Thursday, October 10, 2019

Autumn in Belleville, September 2019

The spousal program for the fall crafting open house in Shannonville means one thing...trainwatching. And what could be better than a beautiful fall day on a Saturday morning, normally chock full of CN freights and VIA trains? Well, VIA trains, anyway. On September 27, a quick scan of the Belleville CN yard revealed this cut of local cars (top photo) behind GMTX 2264. This leased unit, along with warhorse CN 4789, has been our local switcher for over a month. Just this week, it was replaced by CN 9524. Cars in the short train include covered hoppers for the roofing granule operation north of the yard, notably blue ex-Boston & Maine covered hoppers AEQX 3023-3000.
Over to Airport Parkway, and the level crossing to the former Belleville airport.The first VIA train was a four-car No 43 Eng 6414 at 0947 followed by another westbound at 1001, then at 1025, eastbound No 52/62 Eng 901 with five cars, 6417 mid-train and five more cars. These trains were moooving right along!
CN managed one paltry freight during what should be a free-wheeling Friday-following freight festival. This is CN No 149 at 1039, which used to run out of the Port of Montreal about four hours later, daily. I made use of the hog's-back profile east of Belleville to take several shots of the approaching intermodal:
Led by engines CN 2911-2811:
No bells at this crossing, so all that the visiting railfan hears is the creaking of the gate-lowering mechanism before the train's airhorns are heard:
Desperately trying to find some imaginative photography angles during the passage of this likely-two-mile-long juggernaut.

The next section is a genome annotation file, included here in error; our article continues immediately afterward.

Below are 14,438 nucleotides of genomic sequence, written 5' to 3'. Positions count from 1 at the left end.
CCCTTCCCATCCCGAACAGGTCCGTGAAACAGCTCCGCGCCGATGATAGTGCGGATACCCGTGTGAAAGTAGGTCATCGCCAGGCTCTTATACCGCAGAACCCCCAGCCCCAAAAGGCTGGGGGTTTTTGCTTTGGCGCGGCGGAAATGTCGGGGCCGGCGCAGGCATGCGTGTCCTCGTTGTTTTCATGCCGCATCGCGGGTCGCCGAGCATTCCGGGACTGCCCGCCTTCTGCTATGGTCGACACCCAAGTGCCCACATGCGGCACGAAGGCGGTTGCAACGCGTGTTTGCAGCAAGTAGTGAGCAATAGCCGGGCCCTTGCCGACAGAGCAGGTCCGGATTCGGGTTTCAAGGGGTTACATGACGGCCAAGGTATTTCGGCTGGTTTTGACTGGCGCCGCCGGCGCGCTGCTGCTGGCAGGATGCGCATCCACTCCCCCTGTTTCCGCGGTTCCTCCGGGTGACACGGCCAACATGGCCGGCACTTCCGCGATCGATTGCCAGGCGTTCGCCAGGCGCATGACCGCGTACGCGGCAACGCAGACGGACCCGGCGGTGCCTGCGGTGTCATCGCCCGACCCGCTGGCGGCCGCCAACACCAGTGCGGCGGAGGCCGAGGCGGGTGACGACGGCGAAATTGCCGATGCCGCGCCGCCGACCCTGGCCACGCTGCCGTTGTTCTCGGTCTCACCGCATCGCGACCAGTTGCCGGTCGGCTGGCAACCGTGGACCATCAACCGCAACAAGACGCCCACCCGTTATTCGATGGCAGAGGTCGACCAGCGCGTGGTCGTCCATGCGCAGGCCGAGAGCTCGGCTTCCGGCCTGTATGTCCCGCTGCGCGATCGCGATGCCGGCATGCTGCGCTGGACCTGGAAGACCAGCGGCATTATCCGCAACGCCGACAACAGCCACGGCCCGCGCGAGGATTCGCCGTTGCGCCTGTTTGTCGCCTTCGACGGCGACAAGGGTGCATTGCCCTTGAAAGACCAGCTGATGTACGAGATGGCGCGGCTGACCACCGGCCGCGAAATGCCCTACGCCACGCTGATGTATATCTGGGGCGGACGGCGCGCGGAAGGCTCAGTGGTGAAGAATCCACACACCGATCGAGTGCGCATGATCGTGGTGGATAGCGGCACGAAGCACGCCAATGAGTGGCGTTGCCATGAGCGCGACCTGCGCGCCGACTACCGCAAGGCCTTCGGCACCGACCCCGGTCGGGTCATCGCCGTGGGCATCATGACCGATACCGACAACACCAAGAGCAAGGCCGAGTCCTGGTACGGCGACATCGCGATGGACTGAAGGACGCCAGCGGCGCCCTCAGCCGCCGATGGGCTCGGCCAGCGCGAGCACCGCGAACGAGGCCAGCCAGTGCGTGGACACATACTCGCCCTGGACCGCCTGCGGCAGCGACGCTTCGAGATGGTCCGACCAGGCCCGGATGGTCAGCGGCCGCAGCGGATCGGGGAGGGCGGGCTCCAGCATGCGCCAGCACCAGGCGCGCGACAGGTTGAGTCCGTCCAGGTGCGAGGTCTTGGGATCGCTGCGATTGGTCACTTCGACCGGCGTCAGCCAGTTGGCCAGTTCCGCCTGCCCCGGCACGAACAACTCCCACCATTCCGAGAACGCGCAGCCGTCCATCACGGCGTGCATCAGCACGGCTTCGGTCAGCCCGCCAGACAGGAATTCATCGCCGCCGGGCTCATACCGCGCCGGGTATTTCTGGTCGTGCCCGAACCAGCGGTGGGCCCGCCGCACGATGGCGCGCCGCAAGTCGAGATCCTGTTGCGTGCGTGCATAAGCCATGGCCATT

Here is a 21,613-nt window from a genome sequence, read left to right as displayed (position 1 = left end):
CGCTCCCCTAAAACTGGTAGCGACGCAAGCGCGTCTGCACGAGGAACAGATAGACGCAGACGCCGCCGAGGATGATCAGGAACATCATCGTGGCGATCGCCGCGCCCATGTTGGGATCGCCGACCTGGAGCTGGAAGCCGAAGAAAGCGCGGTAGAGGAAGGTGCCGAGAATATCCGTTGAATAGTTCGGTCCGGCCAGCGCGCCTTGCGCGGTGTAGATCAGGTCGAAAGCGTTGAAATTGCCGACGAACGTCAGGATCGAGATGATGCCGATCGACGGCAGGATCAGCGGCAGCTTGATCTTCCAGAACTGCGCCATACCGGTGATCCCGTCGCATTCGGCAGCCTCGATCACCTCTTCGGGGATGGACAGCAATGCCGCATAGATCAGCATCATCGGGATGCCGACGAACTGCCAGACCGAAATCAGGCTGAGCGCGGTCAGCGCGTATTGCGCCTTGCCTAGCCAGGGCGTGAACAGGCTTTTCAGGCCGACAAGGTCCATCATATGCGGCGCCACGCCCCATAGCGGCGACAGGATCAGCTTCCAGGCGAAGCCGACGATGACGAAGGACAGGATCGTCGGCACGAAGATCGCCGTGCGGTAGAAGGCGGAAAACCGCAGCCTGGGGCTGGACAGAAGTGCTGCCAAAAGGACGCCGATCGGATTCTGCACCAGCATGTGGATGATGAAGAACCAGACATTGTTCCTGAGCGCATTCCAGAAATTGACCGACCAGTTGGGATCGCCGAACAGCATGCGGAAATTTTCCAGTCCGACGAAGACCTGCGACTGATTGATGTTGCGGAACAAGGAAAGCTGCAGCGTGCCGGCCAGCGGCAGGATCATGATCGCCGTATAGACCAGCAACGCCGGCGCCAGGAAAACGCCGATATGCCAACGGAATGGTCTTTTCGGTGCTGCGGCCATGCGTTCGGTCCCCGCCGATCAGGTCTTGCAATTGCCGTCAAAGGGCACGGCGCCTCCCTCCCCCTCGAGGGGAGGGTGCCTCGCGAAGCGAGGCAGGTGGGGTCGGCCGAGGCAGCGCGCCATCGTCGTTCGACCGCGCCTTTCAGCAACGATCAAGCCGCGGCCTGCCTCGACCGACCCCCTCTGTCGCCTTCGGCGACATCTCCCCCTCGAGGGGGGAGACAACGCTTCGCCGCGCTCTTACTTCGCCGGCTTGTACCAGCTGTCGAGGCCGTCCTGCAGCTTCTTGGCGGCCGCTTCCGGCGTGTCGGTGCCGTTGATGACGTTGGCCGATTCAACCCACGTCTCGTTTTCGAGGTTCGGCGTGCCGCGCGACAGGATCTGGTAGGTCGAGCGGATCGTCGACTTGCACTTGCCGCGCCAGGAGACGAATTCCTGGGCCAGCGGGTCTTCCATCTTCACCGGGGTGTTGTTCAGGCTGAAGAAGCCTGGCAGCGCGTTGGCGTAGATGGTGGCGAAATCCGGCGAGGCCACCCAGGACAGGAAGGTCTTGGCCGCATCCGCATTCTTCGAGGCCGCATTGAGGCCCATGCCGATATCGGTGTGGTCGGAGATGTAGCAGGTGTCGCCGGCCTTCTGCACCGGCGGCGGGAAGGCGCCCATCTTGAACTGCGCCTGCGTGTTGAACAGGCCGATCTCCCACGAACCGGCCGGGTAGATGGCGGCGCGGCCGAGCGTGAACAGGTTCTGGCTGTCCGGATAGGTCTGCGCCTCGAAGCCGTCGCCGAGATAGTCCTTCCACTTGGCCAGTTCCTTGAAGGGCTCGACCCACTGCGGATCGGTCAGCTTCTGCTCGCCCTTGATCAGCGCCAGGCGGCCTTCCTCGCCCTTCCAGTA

Vandals rock steady and and they spray often!
Taking the crossovers at about 40 mph. Tail-end:
I like to combine my interests together, thrashing out the best photos only, harvesting them and leaving the rest in a swath of their own. Along Airport Parkway, header-less (below). If the header was on, I'm sure it could clear out traffic in both lanes and cyclists on both shoulders! This road was recently repaved, the speed limit is down to 50 mph, and that makes legal train chasing a challenge. 
Looks like a light engine move. An interestingly inventive consist on VIA No 51 Eng 6402:
Love these wraps!
Taking the crossovers, we see VIA's only 'future-wrapped' Business Class car 3476 and two HEP2 coaches - 4102-4103. Pike-sized passenger train!
Another eastbound expressing itself - VIA No 40 Eng 6449 with five LRC cars including two Business Class cars at 1208, followed six minutes later by 6412, five LRC cars, one baggage and 'love the way' 913 bringing up the rear.
The sound of throbbing freight locomotives and the complete absence of clear signals on CN could only mean one thing...a plodding CP eastbound passing through Belleville and approaching the Mitchell Road crossing then Shannonville Road crossing. Let's test that Airport Parkway speed limit! Made it in time to the Hinchey Road crossing, just east of Shannonville Road, which is being crossed at 1222 by CP 9782-CP 8650:
Whistling for Hinchey Road:
A few cars of intermodal traffic on the head-end, followed by four auto racks, 10 paper boxcars, 20 covered hoppers and tank cars ten more paper boxcars then intermodal to the tail-end. Approaching the Highway 401 overpass: